Tata (TTM) is India’s largest automaker. Even though they are Fiat’s exclusive distributor, Tata has a full line of their own autos. Tata is listed on the NYSE for the past two years, and from this gained a fair amount of cash from ADRs. Once those investment dollars came in, Tata took that cash, and invested globally by acquiring Daewoo’s truck plants in South Korea and a 21% stake in Spanish bus maker Hispano Carrocera. Tata also has defense contracts with the Indian government to provide troop carriers.
Aside from the preliminary information, Tata Motors has made moves to start selling in China. China, along with India, doesn’t have a lot of cars on the road at the moment, allowing Tata to tap into the two largest markets for vehicles in the world. Vehicle sales were up 28% for the quarter. Tata’s Q3 net profits were up 12% as well.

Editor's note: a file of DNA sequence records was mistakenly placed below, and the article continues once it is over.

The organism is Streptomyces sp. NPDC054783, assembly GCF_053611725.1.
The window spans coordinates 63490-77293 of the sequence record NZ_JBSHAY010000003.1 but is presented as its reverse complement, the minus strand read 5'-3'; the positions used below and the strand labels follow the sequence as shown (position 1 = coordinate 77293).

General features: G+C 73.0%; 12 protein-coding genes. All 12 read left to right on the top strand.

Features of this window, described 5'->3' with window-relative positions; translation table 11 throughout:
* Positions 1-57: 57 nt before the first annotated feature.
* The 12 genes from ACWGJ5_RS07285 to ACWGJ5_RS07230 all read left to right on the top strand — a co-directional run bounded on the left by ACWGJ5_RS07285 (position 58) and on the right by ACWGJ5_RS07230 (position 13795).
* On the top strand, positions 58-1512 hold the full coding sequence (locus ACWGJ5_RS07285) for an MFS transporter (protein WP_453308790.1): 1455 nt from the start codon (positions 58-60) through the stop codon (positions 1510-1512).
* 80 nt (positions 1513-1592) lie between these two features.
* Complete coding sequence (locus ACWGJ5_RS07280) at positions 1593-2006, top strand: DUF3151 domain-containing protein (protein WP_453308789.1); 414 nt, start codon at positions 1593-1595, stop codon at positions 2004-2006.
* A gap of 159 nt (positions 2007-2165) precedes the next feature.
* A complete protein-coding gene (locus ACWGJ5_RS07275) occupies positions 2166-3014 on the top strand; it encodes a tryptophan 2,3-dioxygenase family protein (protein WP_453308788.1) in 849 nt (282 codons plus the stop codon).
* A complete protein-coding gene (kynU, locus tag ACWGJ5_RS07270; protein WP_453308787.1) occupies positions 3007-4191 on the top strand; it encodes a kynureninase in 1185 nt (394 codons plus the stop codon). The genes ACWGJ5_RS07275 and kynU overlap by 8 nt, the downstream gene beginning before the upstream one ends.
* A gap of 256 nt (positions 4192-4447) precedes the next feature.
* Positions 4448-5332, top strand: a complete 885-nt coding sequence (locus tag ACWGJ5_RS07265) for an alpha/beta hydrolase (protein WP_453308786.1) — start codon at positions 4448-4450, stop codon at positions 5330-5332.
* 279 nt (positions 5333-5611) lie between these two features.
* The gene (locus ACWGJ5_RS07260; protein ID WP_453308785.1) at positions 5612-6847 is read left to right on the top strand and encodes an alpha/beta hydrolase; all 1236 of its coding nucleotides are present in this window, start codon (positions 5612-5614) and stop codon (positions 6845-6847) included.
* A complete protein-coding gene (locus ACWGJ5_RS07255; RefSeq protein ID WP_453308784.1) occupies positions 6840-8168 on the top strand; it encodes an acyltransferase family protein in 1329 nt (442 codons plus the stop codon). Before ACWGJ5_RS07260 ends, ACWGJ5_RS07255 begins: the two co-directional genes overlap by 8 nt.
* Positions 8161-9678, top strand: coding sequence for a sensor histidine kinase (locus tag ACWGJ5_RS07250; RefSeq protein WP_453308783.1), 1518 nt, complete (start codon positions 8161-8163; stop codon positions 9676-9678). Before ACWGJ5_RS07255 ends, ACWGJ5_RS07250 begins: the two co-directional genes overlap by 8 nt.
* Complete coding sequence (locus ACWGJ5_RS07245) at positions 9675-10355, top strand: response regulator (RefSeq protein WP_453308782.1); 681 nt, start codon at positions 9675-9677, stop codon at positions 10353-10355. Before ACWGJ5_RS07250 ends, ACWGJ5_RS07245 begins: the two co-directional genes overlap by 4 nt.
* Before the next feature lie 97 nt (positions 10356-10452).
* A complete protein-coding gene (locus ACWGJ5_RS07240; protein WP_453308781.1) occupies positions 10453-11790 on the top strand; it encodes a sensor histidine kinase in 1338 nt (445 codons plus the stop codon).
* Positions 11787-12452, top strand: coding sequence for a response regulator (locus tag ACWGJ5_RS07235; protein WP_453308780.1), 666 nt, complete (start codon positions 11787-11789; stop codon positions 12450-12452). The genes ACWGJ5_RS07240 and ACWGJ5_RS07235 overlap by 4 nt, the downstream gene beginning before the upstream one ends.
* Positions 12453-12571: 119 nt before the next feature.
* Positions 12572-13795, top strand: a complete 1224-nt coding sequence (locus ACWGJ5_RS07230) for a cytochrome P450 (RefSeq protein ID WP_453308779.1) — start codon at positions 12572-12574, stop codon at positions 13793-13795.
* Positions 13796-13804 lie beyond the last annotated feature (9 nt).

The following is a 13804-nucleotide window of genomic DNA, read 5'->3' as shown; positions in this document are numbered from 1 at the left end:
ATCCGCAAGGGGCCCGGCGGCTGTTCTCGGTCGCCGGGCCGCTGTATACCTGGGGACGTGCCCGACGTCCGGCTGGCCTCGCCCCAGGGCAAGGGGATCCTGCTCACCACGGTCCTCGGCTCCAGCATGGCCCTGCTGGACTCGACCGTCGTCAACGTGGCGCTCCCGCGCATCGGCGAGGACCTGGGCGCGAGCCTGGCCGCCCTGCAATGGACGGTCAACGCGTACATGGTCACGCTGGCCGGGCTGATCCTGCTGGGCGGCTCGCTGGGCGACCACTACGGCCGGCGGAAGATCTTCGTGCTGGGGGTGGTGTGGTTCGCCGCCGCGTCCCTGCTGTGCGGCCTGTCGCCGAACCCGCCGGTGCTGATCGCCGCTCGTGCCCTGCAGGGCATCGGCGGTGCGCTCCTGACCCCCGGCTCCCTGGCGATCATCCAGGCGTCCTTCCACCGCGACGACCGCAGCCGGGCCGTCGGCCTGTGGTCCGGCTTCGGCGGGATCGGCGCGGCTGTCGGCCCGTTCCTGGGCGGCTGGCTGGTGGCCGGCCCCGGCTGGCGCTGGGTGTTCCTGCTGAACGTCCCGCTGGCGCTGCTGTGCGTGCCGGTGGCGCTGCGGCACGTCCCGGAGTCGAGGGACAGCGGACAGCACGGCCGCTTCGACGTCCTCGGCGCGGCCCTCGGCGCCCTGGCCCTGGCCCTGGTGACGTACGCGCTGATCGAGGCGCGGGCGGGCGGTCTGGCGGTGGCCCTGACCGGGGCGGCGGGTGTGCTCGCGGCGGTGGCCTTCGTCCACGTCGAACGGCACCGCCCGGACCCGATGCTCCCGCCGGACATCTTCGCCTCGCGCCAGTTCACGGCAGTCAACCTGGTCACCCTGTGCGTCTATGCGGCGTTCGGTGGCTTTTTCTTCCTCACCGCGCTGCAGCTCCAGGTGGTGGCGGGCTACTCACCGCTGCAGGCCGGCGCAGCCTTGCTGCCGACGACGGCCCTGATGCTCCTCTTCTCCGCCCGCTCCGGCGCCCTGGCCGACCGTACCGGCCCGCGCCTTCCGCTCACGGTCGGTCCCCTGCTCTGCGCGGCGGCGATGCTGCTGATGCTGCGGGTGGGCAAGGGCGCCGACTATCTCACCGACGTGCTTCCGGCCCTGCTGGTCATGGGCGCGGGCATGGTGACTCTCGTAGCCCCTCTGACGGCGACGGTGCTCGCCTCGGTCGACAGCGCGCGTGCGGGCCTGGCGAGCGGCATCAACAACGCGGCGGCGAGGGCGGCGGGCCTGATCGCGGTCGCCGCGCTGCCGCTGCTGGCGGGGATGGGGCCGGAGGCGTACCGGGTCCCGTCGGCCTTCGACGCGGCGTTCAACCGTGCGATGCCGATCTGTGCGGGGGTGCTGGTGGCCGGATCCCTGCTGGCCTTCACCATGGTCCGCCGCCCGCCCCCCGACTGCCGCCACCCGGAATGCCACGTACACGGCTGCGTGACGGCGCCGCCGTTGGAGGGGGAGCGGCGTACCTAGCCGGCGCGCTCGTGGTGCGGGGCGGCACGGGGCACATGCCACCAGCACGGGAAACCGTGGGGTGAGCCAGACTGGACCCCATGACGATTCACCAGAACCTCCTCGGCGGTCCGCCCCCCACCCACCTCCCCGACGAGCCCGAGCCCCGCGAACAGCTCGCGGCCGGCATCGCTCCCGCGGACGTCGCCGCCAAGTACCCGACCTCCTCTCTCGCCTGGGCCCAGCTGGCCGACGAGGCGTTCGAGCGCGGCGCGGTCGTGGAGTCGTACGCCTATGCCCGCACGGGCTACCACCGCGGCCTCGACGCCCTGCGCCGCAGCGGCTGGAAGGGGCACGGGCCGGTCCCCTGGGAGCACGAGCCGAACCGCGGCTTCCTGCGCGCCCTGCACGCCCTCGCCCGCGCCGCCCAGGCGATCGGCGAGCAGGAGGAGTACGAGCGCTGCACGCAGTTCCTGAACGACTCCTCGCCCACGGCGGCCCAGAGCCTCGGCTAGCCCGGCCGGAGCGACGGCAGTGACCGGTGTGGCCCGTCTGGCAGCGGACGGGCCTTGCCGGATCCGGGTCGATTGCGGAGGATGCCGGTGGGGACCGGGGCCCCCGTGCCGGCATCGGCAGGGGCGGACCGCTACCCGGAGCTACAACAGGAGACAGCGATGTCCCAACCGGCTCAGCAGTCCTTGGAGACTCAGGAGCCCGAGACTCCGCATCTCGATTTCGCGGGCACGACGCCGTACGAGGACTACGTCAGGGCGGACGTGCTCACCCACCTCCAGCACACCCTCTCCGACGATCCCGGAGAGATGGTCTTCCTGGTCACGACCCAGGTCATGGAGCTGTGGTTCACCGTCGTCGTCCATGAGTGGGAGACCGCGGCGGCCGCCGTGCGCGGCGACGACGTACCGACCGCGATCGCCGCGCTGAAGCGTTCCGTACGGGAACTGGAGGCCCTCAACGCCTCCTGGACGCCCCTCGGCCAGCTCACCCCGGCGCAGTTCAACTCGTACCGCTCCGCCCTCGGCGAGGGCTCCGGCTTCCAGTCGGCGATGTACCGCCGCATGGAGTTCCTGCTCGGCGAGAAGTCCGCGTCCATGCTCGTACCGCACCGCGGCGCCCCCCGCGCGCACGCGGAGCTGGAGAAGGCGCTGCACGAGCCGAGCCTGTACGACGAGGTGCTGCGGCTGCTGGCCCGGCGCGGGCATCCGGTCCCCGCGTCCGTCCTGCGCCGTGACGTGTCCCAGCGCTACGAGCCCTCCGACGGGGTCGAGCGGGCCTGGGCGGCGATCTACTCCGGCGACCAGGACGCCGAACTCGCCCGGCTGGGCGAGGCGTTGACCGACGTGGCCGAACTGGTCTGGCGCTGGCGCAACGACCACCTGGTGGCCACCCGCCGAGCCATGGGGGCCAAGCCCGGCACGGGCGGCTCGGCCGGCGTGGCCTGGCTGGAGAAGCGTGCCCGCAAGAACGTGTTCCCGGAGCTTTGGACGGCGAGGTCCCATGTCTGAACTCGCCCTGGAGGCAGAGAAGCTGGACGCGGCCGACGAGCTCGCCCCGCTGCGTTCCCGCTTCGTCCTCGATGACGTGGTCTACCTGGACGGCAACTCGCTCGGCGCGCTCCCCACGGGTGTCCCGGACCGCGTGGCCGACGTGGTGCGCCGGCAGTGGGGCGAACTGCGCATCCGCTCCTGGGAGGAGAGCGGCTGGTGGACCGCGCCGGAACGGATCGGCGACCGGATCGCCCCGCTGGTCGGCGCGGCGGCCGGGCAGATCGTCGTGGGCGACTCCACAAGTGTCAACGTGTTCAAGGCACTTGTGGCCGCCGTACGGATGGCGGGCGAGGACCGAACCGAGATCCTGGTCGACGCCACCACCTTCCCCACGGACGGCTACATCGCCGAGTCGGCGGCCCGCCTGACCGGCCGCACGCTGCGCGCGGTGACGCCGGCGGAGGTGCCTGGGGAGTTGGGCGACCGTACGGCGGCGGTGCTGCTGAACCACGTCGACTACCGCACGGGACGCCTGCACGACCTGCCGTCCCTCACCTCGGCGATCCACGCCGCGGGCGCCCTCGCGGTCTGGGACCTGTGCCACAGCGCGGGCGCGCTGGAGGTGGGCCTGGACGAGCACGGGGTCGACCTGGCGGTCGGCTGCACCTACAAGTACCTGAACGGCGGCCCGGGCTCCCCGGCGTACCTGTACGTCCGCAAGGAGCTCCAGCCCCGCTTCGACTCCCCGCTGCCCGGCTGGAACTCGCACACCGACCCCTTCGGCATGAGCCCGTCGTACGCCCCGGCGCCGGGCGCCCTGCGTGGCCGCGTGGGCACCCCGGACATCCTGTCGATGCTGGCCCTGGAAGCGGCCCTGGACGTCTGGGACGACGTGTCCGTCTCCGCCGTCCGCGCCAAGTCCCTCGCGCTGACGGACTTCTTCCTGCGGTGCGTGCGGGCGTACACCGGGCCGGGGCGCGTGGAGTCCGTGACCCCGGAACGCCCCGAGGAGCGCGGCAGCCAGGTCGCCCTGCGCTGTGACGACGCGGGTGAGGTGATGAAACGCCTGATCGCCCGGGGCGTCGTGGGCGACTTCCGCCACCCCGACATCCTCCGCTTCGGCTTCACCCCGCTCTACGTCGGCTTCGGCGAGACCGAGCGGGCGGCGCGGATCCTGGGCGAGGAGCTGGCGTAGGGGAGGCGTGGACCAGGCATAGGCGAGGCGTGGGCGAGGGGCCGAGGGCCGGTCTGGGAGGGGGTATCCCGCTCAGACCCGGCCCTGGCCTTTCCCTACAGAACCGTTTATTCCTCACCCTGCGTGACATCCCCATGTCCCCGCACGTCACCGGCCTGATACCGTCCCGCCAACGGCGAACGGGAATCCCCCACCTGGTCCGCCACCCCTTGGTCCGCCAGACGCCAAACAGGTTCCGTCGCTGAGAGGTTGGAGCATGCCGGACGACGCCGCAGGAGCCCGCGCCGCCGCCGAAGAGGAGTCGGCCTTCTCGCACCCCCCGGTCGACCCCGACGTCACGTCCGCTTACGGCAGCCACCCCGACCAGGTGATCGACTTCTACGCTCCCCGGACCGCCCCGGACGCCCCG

Like all Indian stocks, this stock isn’t being bought by the major financial institutions. Why you might ask? A lot of institutional investors don’t want to take the risk, and invest in ETFs instead. Thus, they ignore the tendency to buy up these off shore stocks because of “risk.” It makes me angry that US investors don’t do this because they could make so much money.
Keep in mind when I recommend these stocks, especially international stocks, I would tell you to hold off on buying. When I recommend it and don’t say anything, please assume I mean you to buy right now. Tata is near its high, so watch it over the next couple of days, and buy when it hits a small bump. However I assure you it will grow gradually over the course of 2007.
Tata Motors 3-Year Chart
This post was contributed by Ryan Donnell.
While his background is mostly related to trading stocks, he recently gained interest in real estate crowdfunding with Fundrise.